The move would have resulted in a government contractor sending the live records of millions of UK citizens overseas for the first time, in the initial step of a process known as ‘knowledge transfer’. The records held benefits information and belonged to the Department for Work and Pensions.
But members of the Public and Commercial Services union at HP sites in Newcastle, Lytham and Sheffield voted almost unanimously for industrial action earlier this summer to stop the move and have been refusing to co-operate with the transfer of their work to Bangalore ever since.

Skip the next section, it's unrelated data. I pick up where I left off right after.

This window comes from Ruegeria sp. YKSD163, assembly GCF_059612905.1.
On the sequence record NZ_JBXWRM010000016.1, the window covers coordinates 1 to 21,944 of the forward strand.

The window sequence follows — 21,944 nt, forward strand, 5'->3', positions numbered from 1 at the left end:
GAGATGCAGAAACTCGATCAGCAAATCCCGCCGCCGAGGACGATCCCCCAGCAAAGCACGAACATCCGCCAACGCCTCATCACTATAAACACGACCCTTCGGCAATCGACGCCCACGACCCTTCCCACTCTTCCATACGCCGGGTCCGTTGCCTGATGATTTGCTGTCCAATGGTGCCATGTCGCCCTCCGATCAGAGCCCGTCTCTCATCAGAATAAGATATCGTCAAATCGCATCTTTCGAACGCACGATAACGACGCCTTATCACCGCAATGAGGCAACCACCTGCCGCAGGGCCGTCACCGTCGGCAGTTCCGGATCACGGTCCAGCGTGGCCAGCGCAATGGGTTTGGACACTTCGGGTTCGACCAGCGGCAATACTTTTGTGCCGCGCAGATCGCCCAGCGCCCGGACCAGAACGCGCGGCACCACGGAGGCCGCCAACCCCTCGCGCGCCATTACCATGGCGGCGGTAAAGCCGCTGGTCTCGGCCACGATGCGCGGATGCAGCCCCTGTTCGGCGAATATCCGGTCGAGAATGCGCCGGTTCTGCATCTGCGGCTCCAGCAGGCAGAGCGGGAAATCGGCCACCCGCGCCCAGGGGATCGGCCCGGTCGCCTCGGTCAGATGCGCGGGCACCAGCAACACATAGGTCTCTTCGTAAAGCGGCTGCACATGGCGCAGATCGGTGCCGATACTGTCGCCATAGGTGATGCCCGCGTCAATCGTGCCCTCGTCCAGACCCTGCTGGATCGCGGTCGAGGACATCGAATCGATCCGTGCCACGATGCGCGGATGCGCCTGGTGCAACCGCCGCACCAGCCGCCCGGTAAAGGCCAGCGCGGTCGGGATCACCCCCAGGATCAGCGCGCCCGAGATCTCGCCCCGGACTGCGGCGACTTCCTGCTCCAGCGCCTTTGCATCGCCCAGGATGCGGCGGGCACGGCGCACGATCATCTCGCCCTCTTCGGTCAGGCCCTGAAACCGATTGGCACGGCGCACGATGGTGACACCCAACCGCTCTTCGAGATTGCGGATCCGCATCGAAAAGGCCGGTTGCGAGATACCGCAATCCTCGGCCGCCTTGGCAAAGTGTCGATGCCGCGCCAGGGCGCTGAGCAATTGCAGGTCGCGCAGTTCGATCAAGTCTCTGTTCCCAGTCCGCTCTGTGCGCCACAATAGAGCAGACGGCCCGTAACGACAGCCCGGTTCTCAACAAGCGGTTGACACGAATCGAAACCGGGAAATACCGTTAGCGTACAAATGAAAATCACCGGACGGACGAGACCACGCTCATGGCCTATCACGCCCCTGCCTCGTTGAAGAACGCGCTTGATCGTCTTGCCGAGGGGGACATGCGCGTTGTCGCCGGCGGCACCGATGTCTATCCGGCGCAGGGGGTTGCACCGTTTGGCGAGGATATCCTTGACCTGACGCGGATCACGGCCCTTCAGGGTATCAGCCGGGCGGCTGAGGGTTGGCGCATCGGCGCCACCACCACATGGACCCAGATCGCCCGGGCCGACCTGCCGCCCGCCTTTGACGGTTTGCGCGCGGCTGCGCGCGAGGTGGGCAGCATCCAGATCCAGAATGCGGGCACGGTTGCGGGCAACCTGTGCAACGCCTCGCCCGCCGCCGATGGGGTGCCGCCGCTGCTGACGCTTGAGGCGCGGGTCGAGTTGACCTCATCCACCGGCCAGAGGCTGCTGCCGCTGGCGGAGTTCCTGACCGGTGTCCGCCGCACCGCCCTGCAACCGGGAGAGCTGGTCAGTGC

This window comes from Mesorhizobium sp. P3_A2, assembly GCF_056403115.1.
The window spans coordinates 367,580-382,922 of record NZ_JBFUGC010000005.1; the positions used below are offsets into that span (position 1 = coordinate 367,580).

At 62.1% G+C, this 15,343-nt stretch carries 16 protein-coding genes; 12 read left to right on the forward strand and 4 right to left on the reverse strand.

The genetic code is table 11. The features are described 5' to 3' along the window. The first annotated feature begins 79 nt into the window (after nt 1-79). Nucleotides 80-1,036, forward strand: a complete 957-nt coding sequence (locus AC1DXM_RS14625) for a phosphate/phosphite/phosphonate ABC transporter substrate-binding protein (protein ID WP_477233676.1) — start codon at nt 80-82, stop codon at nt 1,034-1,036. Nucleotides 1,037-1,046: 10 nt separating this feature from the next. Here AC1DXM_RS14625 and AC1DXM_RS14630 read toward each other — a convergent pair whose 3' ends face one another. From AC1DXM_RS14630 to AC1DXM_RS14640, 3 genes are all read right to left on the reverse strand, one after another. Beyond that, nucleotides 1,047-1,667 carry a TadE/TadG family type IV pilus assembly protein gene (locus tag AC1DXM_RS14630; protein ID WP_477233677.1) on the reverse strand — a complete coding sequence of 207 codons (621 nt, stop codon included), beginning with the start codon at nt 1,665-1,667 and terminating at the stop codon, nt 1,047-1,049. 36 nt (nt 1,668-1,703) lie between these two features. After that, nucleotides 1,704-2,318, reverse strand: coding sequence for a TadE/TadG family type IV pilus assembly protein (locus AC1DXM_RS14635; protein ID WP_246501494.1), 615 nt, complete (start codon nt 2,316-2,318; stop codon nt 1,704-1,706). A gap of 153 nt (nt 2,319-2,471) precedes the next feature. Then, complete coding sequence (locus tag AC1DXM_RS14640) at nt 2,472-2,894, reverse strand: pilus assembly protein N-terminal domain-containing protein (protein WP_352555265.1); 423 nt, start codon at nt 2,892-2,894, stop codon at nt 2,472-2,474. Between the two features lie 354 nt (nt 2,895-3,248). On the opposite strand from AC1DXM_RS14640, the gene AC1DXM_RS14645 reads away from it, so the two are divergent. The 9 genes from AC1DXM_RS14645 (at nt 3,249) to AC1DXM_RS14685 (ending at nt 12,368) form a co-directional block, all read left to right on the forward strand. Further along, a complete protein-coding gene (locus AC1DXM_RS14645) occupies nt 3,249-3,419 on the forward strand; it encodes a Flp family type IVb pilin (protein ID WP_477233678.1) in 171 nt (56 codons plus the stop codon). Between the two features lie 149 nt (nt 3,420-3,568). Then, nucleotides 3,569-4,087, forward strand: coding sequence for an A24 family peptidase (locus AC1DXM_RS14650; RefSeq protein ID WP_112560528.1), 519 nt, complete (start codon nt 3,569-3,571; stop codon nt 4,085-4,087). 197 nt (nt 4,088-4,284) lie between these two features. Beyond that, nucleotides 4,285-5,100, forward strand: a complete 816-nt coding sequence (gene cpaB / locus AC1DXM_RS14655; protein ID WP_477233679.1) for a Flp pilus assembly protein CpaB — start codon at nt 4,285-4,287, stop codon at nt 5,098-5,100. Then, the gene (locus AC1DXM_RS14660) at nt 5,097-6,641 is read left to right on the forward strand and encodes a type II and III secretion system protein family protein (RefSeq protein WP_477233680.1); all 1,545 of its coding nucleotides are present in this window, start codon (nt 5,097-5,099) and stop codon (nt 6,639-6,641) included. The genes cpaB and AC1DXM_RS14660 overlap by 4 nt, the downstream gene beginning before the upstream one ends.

The union maintained that, as well as the threat to jobs, the proposals posed a risk to the security of what is very sensitive and valuable information about people’s benefits. The data security issues meant that the plans were subject to final approval by both the DWP and Cabinet Office, which seemed to have had cold feet at the eleventh hour.
PCS general secretary Mark Serwotka said: "This is very good news for our members who have campaigned hard on this and been rewarded with saving their jobs. But it also means that the very real concerns we raised about data security have been listened to, and we are pleased that ministers have seen sense."